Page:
Feelings ~ A to Z Blogging Challenge


“We are masters of our thoughts and slaves of our emotions.” Unknown

Early Views

Controlling emotion comes with maturity. No, not childhood emotion but the uncharted waters of grown-up feelings. There was a time in my twenties when joy, sadness, love jumped out of me, unfettered. 

Maybe starting a new life far from home and entering a new society opens up emotional pathways. Maybe it’s the Latin part of Romanian people, the part where every feeling is expressed to the fullest.  Maybe it’s a mixture of the two.

How This Pertains to the Story

To care we must be attached, and it’s no different with a book. We have to feel, be emotionally involved. We need a character whose happiness or anguish means something.

With Stranger or Friend, it was important the reader had access to Zoe’s feelings. Best way to do this, in my view, is via internal monologue. At times this crossed into my own feelings, a time to step back, decide whether to reevaluate or let it be.

Too much emotion can be overwhelming, yet not enough is … well, bland, a textbook manual of cause and effect. Open to the question: why should I care? It sure is tough striking a balance between too much and not enough, yet strike it we must.

Here is one example of Zoe’s internalization:

So much lost. Lives, human decency, trust in people, all gone. Her world, broken now, shifted into a dangerous position, one she might never see snap back in place again. The old life she’d found so demanding, gone. How she’d miss life before the crimes, the killing, this walk in the woods.

What keeps you involved when reading a story?


23 responses to “Feelings ~ A to Z Blogging Challenge

  1. I do like to be taken o a journey and get inside with the characters.

  2. Lovely excerpt thank you Silvia. I can usually tell from the beginning whether the book will keep me involved. When a chord is struck by the writing, words, setting, context then I am ‘struck’ ..

  3. Hi Silvia. I’m talking about my novel during the challenge and finding that in itself a great journey as I discover my own novel in this way. For me, I’m kept interested in a book if the writer makes me care enough about the characters. If they are not believable or I can’t connect I lose interest. So they have to be engaging character; different, refreshing – something.

  4. The saying you referred is 100%reflected in all of our lives ;)

  5. Hi Silvia – I like to feel I know the setting and understand what’s going on … and someone’s writing can’t be wooden .. it must flow, and flow on .. we can always stop off and savour .. and then cast off again … cheers Hilary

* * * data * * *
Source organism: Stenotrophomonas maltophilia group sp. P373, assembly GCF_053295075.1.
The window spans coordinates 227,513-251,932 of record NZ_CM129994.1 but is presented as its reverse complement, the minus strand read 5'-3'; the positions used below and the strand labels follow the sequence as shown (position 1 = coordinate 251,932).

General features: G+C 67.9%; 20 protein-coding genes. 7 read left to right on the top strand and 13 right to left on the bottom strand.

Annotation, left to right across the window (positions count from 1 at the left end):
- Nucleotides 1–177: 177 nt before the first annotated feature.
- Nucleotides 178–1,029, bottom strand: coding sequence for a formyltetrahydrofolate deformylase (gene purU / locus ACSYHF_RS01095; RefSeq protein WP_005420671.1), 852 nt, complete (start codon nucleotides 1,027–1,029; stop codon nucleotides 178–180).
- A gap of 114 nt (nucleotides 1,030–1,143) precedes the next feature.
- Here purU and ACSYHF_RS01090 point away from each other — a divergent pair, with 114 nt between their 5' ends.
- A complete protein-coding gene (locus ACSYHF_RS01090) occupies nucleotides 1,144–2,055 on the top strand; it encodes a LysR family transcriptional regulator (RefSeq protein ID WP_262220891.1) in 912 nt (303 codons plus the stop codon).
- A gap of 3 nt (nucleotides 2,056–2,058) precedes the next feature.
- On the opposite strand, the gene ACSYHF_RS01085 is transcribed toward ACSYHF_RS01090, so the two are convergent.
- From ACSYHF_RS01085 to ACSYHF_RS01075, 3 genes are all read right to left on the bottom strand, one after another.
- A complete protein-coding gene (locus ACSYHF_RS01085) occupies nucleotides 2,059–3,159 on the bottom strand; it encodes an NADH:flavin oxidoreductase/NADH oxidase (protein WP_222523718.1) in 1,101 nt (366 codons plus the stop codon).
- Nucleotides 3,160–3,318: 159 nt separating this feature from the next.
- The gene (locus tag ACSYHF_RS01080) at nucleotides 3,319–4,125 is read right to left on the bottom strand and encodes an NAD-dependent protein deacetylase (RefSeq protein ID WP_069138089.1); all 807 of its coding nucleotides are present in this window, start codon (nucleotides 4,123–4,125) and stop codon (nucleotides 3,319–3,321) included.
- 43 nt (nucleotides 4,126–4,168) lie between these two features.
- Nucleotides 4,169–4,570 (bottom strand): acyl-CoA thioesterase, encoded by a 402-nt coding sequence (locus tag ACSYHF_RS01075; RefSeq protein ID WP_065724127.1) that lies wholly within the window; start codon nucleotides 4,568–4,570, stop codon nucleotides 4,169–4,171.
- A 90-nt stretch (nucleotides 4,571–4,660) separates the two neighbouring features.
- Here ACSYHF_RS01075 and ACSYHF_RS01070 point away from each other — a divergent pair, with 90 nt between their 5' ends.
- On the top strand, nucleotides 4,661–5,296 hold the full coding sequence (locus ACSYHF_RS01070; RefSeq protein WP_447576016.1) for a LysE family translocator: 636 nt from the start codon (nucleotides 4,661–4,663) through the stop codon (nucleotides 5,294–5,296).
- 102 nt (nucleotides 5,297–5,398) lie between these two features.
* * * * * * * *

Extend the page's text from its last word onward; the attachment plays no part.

6. I need to connect either emotionally, depending on what is going on in my life, or intellectually with a book. I jump around as to what connects with me and what I need in my life at that moment. Plus, sometimes I read too much of one genre and then I will go without reading that genre for ages, until I need it again. Thanks for the interesting post.

  7. Absolutely. If I don’t feel an emotional attachment to at least one of the characters (usually main character), I’m not engaged in the story, and might even put it down, and not return.
    Play off the Page

  8. I agree, Silvia. Internal dialogue can enhance a reader’s relationship with a character. Well done!

  9. Are you originally from Romania? I’m going there for the first time next summer and am SO excited.

    What keeps me involved in a story is the characters. I have to like them, or at least find them interesting.

    • Yes, I am from Romania. Oh, that is so great to hear you’re going there this summer. Would love to reconnect after and talk about it. If you have any questions in advance, fire away. Have a great trip!

  10. I’m not sure. There’s got to be some hook that catches me, but I can’t tell you for sure what it is. I guess it’s different for each story.

  11. An ongoing dilemma, Silvia. Have you read or seen the movie “The Razor’s Edge”? A little book, I highly recommend it, if you haven’t read it. Enlightening. By Somerset Maugham, 1944.

  12. Emotional appeal is a big part of what keeps me involved. I like to feel things when I am reading. Also: Action and dialogue.

    Can’t say I care much for long, static descriptive passages. Stuff has to be moving. (None of this fits the long, static descriptive category. I like this writing).

    Happy A to Z!

  13. I agree that it is a tough balance to strike to create a character with enough detail for the reader to root for (or maybe against) them but not bore the reader with tedious details. I think you’ve done a great job with Zoe. (And I am also real curious about this Marshall guy.)

  14. Like you say Silvia, attachment to a character – good or bad- always helps. #AtoZChallenge

I welcome your thoughts.

Fill in your details below or click an icon to log in:

WordPress.com Logo

You are commenting using your WordPress.com account. Log Out /  Change )

Google+ photo

You are commenting using your Google+ account. Log Out /  Change )

Twitter picture

You are commenting using your Twitter account. Log Out /  Change )

Facebook photo

You are commenting using your Facebook account. Log Out /  Change )


Connecting to %s